MFA Thesis Exhibitions, Part II
The Department of Art at the University of California, Irvine is pleased to present the solo exhibitions of MFA candidates Rachel Borenstein, Niloufar Emamifar, Miranda Javid, Joshua Ross and Eva Słapa. This is the second round of 2018 MFA thesis exhibitions. Please join us for the opening reception on Saturday, May 19th from 2–5pm.
Rachel Borenstein — Contemporary Arts Center Gallery (Front)
Memory Palace is a series of works that navigates the space between memory and matter, winding a pathway through the murky zone that lies between internal and external realities. Mediated through the language of collage, the works in this show reenact the procedure of remembering through repeated gestures of disassembly and reassembly, order and collapse. Paint and photographs, standing in as records, are pushed, wound and scraped across multi-faceted surfaces, jutting forward with soft borders, encroaching into space and becoming tangled.
Niloufar Emamifar — Contemporary Arts Center Gallery (Back)
Public Air examines how the liminal manifests itself in multiple registers of potency. It began with a series of interviews Niloufar Emamifar conducted with the City of Los Angeles Department of City Planning regarding the trade and commercialization of “air rights” and the legal status of blue property lines that are used to illustrate boundaries on Zone Information and Map Access System (ZIMAS). The resulting project aims to explore the induction of “non-space” into the legal representation of the governed structures and its relationship with the concept of the public. In a parallel work, Emamifar uses the aporia of Kaspar Hauser to examine the tenuous liminal space within alternating frameworks of representation, such as linguistic structures and surveys prospective notions of collapse.
Smoke’s Last Thought
Miranda Javid — University Art Gallery (Back)
Smoke’s Last Thought is a hand-drawn, animated musical film, chronicling the journey of a rapidly diminishing wisp of smoke, rising through Los Angeles and into the ether beyond. The story describes the physical threshold between interior angst and the pluralized complexities of the community outside of the individual. Told through the experience of the amorphous figure of The Smoke, the film asks what permeation is possible. Can we inhabit and know unfamiliar bodies?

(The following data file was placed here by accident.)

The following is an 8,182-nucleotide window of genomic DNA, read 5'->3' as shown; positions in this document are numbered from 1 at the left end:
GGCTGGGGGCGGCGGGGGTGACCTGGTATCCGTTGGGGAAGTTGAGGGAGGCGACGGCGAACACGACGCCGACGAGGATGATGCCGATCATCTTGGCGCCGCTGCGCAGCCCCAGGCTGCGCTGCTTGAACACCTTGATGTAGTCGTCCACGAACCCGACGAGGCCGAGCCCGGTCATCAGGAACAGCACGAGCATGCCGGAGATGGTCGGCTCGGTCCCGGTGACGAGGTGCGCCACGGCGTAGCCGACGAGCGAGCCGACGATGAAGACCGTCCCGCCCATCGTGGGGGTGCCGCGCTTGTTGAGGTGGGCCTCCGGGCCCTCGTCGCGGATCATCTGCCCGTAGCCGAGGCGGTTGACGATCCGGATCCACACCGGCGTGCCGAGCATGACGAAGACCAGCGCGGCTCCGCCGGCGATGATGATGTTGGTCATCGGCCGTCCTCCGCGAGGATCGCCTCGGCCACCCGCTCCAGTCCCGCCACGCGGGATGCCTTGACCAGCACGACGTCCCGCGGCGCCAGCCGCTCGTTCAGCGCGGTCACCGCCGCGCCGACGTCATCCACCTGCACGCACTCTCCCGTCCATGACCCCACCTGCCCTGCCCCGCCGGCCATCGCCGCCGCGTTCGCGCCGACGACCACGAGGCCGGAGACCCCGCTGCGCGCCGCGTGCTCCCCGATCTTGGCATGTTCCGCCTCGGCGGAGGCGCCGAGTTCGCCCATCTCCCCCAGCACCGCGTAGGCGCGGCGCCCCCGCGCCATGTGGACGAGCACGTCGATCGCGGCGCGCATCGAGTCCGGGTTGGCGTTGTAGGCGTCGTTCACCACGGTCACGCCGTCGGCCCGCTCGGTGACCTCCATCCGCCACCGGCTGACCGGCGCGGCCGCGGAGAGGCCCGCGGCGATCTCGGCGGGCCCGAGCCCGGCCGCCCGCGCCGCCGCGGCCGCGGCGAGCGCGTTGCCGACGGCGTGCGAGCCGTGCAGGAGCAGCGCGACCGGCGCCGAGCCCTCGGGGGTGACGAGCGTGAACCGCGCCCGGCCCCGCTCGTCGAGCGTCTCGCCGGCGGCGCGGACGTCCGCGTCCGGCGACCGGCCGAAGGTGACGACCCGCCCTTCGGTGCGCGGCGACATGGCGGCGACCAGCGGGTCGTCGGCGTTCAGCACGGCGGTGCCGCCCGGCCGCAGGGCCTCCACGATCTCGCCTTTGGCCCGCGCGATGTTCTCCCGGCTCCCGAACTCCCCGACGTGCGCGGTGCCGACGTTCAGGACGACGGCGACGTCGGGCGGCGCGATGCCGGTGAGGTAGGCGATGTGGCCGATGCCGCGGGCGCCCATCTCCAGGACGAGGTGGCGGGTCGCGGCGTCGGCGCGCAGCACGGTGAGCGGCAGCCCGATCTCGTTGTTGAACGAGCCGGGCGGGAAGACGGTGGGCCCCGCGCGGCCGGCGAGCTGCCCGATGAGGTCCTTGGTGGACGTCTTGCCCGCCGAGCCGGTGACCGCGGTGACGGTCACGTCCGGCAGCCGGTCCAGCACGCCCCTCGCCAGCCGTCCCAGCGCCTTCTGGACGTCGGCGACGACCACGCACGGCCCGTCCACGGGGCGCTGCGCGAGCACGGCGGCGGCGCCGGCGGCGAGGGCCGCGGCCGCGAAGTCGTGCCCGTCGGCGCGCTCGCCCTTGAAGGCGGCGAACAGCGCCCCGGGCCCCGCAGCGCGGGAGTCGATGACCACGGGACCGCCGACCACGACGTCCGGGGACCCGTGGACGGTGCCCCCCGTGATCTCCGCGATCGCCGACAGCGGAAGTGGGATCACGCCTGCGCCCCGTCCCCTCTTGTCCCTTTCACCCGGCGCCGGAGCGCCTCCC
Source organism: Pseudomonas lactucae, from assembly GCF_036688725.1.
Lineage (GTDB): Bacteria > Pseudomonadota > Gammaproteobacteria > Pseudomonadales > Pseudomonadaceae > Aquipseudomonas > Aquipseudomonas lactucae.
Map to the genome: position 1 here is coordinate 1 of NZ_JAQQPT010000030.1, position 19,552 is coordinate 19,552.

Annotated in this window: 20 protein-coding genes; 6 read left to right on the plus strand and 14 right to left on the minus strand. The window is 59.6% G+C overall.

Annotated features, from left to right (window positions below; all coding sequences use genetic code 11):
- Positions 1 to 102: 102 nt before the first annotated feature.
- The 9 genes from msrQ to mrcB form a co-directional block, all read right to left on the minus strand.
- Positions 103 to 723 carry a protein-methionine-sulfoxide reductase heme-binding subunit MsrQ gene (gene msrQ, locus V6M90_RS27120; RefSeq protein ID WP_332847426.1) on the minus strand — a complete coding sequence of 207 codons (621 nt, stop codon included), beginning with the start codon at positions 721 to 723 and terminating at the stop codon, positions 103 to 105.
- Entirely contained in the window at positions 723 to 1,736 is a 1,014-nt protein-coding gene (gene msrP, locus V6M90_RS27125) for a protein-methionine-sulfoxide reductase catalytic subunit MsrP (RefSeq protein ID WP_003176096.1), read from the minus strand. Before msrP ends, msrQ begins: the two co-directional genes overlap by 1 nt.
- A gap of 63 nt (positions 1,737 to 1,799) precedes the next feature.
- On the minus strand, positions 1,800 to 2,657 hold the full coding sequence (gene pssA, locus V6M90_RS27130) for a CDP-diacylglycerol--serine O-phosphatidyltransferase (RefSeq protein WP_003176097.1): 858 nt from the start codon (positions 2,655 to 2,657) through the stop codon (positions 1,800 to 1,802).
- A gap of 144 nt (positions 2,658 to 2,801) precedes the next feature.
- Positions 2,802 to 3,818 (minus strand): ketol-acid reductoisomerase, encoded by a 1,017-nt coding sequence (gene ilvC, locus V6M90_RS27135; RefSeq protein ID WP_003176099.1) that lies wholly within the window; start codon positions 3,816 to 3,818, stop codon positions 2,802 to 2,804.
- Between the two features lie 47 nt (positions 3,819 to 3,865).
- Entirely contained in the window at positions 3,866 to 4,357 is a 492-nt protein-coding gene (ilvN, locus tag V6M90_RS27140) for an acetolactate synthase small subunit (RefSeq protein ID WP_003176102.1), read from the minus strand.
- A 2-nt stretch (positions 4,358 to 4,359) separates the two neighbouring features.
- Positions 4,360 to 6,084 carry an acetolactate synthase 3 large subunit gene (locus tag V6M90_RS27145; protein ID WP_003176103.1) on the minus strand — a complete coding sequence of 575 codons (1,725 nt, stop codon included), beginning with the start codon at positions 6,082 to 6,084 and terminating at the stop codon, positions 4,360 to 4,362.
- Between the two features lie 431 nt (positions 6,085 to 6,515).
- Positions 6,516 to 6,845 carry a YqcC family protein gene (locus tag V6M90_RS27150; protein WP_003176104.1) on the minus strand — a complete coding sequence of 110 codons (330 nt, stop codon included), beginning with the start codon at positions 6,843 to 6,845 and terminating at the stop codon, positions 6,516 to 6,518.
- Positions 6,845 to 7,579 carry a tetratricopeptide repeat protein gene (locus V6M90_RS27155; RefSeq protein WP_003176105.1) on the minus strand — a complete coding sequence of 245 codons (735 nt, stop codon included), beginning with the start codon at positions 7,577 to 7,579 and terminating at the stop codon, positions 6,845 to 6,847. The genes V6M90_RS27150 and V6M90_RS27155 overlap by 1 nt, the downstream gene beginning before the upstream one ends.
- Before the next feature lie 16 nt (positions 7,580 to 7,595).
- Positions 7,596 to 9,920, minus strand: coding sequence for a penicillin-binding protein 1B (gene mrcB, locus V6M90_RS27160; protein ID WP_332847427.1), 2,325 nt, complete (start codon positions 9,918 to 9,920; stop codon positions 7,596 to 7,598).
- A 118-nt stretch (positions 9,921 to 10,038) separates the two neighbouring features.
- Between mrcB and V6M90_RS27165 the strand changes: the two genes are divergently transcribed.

Gold Is To Be Seen In Darkness
Joshua Ross — University Art Gallery (Front)
The title Gold Is To Be Seen In Darkness makes reference to Junichiro Tanizakis essay, "In Praise of Shadows," a speculative writing that explores the development of China and Japan without Western influence. This exhibition is the first presentation of an ongoing series of performative photographs and drawings, which takes as a central point of interrogation, the physical and social construction of garments. Within the work, fabric is broken down and assembled into base structures that are then organized in alternative compositions that amplify the voice of dress. The works installed explore ideas of agency, intimacy, desire, and the ongoing interrelationships within identity itself.
Eva Słapa — Room Gallery
While humans, as well as other vertebrates, have a closed cardiovascular system, some invertebrate groups have an open cardiovascular system. Chickens, like humans, have a closed cardiovascular system. When a chicken’s head is chopped off, the system is interrupted, yet some bodily functions remain. The headless chicken keeps on running in circles and flapping its wings. That is because the nervous system still bares the traces of living. Living is a temporal process. Losing all the traces of life by the corpse is a temporal process. A corpse is a process. One of the traces of life in the body is heat. Bodily heat can be left on a chair in the waiting room.